In one aspect, the invention includes a method of generating an immune response against an antigen. In certain embodiments, the method comprises mucosally administering to target cells of a subject, a replication-defective gene delivery vehicle (or vector) comprising a polynucleotide encoding at least one antigen (or modified form thereof), wherein the antigen (or modified form thereof) is capable of stimulating an immune response in the subject. In certain embodiments, the target cells are in mucosal, local and/or systemic tissues. Mucosal administration can be, for example, intranasal, oral, intrarectal, and/or intravaginal administration. Preferably, for sexually transmitted pathogens, mucosal administration is by the intrarectal or intravaginal route. In certain embodiments, at least one antigen is derived, for example, from a sexually transmitted pathogen such as bacterial pathogen (e.g., gonorrhea, chlamydia and syphilis) or a viral pathogen (e.g., HIV, HBV, HSV, HCV and HPV). In certain embodiments, the antigen(s) elicit(s) an HLA class I-restricted immune response and, optionally, also elicits an HLA Class II-restricted immune response.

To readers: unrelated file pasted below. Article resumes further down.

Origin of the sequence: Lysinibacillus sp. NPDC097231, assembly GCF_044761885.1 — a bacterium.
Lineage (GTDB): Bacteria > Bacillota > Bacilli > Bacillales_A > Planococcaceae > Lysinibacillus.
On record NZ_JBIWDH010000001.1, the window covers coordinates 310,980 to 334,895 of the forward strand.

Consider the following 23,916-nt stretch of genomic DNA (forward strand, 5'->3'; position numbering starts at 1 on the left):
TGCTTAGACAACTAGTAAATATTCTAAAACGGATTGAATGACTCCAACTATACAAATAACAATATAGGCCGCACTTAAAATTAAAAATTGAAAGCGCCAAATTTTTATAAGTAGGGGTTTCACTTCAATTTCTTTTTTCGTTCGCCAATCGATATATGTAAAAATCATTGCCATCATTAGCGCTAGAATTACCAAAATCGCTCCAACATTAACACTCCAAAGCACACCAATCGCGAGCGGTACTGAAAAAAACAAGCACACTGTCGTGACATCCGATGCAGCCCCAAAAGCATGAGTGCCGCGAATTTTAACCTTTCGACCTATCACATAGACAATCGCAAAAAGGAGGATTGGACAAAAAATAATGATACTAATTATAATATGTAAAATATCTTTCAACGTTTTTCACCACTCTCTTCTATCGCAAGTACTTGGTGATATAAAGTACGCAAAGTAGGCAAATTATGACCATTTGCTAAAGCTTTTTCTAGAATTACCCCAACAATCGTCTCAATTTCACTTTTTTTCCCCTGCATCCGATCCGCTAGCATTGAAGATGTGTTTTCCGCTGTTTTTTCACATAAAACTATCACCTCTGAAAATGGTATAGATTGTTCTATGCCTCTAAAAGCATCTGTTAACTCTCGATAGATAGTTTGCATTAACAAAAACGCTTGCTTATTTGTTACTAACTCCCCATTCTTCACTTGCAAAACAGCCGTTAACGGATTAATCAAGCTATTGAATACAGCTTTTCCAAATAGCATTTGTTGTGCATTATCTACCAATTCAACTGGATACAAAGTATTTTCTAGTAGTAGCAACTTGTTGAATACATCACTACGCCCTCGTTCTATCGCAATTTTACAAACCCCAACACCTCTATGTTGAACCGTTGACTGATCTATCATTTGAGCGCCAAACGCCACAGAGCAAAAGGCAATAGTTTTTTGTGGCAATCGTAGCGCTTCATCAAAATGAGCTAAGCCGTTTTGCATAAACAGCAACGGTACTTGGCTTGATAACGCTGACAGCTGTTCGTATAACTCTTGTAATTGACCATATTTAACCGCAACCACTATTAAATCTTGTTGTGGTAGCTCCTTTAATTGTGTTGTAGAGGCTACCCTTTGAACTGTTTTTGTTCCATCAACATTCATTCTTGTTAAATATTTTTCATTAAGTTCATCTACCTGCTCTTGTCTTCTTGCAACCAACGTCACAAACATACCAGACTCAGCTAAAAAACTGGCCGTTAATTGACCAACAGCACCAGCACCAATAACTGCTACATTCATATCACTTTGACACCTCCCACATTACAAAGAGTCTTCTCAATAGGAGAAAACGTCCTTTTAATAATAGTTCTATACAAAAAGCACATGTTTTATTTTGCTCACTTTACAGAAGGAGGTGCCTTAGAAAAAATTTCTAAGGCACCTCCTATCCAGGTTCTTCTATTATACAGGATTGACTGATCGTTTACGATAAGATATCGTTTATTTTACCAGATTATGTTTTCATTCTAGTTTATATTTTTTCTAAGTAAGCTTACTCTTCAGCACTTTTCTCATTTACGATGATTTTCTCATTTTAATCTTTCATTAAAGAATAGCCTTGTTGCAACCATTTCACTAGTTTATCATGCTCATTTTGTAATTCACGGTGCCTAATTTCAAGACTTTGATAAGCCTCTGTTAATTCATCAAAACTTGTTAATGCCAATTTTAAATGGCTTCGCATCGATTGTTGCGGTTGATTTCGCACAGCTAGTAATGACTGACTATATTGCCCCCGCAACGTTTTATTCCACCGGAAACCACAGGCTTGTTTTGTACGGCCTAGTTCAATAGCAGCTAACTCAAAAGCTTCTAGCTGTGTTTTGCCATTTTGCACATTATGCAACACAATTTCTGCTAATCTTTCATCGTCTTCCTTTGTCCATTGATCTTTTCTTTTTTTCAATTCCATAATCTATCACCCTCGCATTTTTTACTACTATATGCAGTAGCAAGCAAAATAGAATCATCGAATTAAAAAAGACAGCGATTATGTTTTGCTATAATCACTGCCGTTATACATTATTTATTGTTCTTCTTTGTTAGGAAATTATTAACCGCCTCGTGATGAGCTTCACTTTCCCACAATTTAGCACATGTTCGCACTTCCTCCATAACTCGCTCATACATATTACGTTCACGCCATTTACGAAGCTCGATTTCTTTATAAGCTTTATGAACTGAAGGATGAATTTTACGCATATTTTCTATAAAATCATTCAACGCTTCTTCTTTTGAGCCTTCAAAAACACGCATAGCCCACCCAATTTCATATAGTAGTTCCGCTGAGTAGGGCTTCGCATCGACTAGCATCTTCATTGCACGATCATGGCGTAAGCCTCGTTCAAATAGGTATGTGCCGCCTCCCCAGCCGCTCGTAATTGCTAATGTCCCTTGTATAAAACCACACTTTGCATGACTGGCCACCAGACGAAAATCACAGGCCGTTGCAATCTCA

In other aspects, the methods include delivery of genes encoding immune-enhancing cytokines, lymphokines, chemokines and the like. These genes can be inserted into the same gene delivery vehicle carrying the antigen(s) of interest (e.g., alphavirus replicon particle) or can be carried on one or more different gene delivery vehicles. In certain embodiments, the antigen(s) elicit(s) an HLA class I-restricted immune response and, optionally, also elicits an HLA Class II-restricted immune response.